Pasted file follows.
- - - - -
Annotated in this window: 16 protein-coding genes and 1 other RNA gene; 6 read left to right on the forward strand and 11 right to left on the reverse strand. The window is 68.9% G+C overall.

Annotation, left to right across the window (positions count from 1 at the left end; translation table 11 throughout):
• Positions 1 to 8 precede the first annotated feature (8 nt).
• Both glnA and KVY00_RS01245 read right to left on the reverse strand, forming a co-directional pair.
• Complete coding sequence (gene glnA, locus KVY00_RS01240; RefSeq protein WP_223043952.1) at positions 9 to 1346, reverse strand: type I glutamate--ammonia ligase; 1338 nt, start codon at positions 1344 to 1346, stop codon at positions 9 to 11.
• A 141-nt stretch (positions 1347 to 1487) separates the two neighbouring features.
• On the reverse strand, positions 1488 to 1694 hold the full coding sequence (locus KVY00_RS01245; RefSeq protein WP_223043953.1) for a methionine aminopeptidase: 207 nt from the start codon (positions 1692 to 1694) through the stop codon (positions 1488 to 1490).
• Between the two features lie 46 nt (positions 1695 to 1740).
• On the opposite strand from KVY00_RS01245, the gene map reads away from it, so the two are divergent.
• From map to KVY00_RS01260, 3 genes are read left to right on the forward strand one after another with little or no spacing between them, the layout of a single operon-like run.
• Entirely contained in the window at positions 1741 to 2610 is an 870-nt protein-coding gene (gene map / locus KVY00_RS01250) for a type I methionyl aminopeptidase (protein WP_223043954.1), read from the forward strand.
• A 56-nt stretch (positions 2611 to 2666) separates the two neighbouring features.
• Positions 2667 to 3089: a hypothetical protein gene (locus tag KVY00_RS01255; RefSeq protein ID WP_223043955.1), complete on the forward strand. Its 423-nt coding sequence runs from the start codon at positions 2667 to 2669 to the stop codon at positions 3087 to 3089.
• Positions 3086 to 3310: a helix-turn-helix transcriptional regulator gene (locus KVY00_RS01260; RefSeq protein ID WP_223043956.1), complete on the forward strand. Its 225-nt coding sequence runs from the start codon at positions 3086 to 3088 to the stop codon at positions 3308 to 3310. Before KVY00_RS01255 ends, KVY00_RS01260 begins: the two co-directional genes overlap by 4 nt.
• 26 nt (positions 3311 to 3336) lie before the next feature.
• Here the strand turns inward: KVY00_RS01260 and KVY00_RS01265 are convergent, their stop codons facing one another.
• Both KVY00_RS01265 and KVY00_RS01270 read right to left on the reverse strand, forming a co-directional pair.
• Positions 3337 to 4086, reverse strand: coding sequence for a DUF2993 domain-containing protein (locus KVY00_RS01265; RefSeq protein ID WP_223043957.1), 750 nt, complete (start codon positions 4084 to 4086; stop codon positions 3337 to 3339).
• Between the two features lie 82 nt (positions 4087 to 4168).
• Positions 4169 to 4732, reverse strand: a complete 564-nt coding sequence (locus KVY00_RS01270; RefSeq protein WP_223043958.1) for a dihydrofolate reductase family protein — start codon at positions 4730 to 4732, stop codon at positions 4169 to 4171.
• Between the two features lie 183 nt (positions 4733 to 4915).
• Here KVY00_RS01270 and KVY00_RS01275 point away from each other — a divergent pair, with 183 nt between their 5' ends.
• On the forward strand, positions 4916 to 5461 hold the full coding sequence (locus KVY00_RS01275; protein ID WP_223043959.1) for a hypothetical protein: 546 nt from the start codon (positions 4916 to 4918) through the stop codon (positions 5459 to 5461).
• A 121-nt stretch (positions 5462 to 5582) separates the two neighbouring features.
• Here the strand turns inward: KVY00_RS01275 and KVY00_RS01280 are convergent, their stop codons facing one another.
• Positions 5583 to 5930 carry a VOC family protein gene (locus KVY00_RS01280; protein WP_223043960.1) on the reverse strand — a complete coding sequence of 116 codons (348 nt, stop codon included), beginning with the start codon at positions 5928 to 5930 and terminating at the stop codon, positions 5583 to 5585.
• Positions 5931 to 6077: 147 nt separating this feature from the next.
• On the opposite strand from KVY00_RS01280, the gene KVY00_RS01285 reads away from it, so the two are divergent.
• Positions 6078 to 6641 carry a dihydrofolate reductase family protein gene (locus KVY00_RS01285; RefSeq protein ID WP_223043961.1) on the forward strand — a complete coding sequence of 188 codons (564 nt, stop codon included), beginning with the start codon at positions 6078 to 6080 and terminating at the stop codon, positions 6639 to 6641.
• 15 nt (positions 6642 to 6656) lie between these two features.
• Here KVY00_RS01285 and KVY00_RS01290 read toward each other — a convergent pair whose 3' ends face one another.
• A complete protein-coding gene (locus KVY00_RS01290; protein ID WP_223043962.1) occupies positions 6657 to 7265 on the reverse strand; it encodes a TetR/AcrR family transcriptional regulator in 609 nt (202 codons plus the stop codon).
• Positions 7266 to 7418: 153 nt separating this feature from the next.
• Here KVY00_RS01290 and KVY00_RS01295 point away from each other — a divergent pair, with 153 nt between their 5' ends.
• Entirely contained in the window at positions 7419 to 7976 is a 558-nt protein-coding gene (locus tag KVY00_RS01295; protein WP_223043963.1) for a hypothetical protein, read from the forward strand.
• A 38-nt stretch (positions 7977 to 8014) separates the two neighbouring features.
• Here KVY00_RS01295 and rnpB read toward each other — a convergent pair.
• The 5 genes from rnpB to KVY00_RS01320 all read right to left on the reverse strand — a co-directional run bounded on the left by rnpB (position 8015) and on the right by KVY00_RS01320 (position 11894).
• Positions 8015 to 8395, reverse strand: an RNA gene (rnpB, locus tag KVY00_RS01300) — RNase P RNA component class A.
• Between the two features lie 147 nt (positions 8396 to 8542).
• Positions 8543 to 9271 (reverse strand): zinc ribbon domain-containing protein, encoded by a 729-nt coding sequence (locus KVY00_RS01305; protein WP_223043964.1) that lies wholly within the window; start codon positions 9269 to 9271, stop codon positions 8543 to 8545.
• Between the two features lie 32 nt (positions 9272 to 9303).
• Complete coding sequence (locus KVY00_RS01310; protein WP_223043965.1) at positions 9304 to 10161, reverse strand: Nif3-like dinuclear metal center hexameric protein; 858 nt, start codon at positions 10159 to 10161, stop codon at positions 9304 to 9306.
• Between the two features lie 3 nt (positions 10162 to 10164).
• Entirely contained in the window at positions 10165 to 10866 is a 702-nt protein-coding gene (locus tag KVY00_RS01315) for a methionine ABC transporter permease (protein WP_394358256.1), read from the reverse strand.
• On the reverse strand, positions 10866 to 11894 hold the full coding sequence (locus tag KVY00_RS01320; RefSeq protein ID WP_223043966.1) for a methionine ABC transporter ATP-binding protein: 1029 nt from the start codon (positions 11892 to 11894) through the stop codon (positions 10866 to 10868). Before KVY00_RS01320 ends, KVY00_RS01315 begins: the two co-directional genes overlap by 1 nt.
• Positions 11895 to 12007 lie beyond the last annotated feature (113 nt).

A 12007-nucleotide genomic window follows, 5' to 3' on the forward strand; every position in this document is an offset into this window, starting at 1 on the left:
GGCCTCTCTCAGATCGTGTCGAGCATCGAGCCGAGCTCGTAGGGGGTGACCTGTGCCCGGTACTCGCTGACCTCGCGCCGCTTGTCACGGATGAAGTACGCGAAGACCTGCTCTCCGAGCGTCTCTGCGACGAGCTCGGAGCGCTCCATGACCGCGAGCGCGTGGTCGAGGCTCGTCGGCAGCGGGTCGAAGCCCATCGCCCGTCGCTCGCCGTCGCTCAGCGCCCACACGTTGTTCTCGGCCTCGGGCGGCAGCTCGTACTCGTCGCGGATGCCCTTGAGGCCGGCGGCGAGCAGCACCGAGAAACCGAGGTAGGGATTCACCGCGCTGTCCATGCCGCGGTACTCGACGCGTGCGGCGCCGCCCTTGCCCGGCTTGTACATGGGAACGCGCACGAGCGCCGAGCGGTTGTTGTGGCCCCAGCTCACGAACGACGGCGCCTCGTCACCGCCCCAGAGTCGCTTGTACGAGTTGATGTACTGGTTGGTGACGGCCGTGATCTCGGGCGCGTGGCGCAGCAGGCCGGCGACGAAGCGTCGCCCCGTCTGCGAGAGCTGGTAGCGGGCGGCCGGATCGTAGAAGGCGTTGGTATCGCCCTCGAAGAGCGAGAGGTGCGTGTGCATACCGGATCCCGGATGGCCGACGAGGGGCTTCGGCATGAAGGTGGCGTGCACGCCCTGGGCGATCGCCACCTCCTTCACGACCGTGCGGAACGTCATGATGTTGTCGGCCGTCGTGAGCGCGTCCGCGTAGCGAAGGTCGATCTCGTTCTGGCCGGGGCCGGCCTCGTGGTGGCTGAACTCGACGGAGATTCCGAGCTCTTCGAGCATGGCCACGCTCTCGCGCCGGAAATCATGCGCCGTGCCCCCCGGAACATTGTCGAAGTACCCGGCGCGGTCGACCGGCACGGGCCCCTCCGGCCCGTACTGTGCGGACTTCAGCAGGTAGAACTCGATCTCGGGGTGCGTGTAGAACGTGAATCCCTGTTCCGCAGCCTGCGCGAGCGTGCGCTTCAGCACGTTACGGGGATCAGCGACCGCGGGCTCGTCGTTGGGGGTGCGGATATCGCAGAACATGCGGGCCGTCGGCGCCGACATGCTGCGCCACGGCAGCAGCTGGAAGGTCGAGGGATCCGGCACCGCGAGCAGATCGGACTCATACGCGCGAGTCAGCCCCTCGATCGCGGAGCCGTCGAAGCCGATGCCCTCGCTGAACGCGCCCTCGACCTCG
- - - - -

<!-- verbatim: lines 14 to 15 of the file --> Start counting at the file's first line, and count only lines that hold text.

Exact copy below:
• Positions 3086 to 3310: a helix-turn-helix transcriptional regulator gene (locus KVY00_RS01260; RefSeq protein ID WP_223043956.1), complete on the forward strand. Its 225-nt coding sequence runs from the start codon at positions 3086 to 3088 to the stop codon at positions 3308 to 3310. Before KVY00_RS01255 ends, KVY00_RS01260 begins: the two co-directional genes overlap by 4 nt.
• 26 nt (positions 3311 to 3336) lie before the next feature.